PM's Office chief says the greedy should work in private sector
PM’s Office permanent secretary Panadda Diskul said he was shocked to learn that some provincial politicians are living in the lap of luxury without shame at the expense of taxpayers. Panadda made the comment yesterday on Facebook.
He said some Provincial Administrative Organisation presidents were not satisfied with flying business class and would fly first class only.
“The type of wine they drink costs Bt100,000 per bottle. But at the same time, one demanded the air hostesses serve shrimp paste and fish sauce,” Panadda wrote.
“The hostesses were exhausted. A close aide [of the politician] who was sitting in economy class was summoned to wait on him in the first-class section of the plane for hours. Moreover, a close friend of the local politician was asked to act as his proxy to buy a vacation home in Europe.
“I got this piece of information and I was shocked at how far they have gone. They are just local politicians and how would they behave if they rise to national level?
“It’s not only local politicians but government officials and state enterprise officials also want to live a luxurious life without shame and the guilty should go into private business. Do not be politicians or bureaucrats because they are just a disgrace to the institution.”
Meanwhile, as the country prepares to select the Reform Council members, a lawmaker has expressed concern that time constraint was a major obstacle to successful reform.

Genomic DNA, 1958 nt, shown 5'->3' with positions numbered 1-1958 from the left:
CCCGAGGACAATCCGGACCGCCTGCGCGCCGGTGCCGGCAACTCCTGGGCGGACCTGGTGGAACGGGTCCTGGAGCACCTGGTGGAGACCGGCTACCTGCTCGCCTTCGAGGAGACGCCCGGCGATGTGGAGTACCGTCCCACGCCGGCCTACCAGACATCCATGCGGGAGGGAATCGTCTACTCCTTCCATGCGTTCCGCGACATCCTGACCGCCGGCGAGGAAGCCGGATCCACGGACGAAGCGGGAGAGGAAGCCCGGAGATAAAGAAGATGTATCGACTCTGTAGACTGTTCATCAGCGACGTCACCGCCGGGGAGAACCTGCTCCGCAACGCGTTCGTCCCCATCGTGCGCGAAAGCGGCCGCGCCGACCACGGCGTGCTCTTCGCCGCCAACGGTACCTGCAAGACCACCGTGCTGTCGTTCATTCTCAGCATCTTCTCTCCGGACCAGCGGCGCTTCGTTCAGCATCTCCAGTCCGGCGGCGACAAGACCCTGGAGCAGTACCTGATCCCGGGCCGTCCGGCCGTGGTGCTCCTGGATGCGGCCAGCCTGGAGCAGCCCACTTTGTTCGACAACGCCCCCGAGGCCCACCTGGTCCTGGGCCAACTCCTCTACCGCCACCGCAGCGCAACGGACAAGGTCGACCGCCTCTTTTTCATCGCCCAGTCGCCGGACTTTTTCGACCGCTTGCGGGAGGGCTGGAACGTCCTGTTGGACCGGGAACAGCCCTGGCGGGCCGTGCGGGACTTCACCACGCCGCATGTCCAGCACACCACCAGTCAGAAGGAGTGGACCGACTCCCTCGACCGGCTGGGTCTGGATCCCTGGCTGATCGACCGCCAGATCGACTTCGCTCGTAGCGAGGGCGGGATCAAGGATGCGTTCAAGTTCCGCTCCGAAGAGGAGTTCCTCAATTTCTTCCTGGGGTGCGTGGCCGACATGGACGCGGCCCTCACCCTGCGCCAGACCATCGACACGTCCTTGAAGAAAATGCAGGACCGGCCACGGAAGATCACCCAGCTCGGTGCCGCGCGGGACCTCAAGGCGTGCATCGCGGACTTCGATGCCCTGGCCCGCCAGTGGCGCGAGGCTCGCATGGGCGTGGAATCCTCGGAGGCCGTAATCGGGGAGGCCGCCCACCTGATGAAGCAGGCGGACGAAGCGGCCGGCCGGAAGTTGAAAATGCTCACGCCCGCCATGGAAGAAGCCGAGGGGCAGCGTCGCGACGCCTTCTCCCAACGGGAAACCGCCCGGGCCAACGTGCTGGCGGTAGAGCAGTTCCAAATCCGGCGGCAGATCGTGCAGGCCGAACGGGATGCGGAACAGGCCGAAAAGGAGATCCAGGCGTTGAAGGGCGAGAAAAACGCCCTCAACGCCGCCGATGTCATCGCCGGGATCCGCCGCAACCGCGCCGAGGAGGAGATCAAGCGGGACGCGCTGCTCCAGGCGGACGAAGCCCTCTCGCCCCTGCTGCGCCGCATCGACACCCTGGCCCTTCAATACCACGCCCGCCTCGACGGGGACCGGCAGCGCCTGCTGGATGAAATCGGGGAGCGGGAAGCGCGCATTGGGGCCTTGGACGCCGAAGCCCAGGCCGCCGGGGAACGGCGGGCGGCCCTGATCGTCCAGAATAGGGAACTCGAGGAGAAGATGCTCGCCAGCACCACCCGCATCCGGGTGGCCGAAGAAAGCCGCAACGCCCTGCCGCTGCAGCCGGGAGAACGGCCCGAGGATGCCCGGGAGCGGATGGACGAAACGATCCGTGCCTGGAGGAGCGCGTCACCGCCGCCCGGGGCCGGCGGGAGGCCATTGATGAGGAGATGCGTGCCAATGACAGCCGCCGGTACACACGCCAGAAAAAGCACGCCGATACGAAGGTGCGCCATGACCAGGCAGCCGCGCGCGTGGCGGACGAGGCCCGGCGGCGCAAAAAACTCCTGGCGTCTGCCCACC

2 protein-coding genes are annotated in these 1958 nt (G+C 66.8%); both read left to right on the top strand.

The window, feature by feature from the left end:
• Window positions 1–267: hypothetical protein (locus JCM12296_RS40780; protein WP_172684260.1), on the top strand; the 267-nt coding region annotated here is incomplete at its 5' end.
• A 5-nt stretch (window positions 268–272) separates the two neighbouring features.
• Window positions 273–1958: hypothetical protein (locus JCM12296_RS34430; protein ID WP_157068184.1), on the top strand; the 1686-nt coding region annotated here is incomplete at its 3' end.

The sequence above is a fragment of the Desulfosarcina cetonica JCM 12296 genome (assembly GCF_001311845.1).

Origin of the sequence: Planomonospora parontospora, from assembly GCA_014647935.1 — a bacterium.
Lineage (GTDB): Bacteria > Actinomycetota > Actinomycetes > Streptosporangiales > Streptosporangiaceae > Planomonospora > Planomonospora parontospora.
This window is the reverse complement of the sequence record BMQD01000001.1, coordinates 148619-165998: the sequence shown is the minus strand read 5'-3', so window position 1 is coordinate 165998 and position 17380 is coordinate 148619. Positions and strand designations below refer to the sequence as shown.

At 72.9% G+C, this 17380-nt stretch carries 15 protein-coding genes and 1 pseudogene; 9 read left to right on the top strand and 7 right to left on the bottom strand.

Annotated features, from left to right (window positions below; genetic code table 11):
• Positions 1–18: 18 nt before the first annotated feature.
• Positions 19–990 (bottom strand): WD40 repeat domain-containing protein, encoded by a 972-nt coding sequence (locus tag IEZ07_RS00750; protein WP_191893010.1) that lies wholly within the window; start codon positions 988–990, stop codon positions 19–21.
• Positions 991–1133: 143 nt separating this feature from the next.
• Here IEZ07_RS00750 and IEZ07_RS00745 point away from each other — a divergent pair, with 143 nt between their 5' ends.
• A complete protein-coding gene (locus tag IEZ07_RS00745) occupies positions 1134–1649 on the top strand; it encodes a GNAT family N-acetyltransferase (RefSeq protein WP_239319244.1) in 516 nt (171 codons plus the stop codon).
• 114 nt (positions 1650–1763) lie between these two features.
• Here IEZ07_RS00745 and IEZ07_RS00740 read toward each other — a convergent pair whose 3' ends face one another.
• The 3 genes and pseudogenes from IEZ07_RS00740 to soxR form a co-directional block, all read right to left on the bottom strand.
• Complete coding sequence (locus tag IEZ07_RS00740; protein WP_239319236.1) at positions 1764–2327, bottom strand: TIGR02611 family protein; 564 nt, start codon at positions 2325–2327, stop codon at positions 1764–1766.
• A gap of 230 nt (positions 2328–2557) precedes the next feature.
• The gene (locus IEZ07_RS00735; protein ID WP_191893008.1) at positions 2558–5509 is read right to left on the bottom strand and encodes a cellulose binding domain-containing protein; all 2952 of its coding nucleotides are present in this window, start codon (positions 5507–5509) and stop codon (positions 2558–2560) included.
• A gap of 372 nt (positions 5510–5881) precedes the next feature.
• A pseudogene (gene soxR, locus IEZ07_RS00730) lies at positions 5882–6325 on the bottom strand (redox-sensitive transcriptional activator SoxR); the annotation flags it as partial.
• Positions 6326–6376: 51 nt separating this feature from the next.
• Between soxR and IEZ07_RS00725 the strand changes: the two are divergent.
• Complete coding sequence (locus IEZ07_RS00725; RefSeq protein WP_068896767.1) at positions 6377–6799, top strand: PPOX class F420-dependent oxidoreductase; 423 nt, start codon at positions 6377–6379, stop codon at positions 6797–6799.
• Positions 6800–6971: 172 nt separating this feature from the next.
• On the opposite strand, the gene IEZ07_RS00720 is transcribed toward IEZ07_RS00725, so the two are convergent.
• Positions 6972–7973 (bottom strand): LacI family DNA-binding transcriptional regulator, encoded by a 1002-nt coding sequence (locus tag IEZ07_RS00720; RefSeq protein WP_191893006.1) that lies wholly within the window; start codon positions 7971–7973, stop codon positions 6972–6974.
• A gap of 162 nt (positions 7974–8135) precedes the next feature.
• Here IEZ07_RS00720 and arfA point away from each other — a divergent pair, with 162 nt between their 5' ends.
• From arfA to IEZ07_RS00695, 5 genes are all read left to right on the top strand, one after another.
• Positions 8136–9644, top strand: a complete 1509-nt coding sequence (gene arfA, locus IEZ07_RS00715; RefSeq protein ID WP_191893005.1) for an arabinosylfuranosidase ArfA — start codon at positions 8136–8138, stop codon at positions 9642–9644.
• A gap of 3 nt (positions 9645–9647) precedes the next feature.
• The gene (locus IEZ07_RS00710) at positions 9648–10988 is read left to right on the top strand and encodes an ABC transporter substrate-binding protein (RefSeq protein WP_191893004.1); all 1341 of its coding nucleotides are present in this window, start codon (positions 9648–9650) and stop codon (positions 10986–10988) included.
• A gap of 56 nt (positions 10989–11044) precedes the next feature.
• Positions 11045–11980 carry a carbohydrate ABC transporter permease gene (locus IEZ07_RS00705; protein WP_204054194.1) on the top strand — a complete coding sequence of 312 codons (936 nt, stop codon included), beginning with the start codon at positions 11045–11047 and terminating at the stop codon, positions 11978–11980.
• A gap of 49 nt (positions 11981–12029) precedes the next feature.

Former appointed senator Kamnoon Sidhisamarn said the NRC had only 18 months to carry out its work and he was unsure whether that was enough time to solve all the major political issues, especially destroying the parliamentary dictatorship that was deeply ingrained in Thai politics by capitalist politicians.
He urged the National Council for Peace and Order to ensure that the country did not go back to square one and face the vicious circle of politics before the May 22 coup.
Pheu Thai Party deputy secretary-general Chavalit Wichayasuthi called on the political sector to give the security sector a chance and not block its efforts to heal the political rifts deeply rooted in every sector of society.
“This national division has become a major obstacle to the country’s development to the point that investors may relocate from our country,” he said.
“Political instability can also lead to other serious problems. We will not be able to catch up with our neighbours.’’
Chavalit described the battle as a fight against the “black hole of conflicts”.
“The political struggle has left our country bruised. Using the rule of law to solve the problems may not be enough. We must use religious principles of compassion and forgiveness,’’ he said.
NCPO chief Prayuth Chan-ocha voiced concern during his weekly television address on Friday that opposition to the NCPO was still rife.
“They print leaflets and use social network to make false accusations against us [and say] ‘bring back democracy, return power to the people and hold an election’.’’ Prayuth said.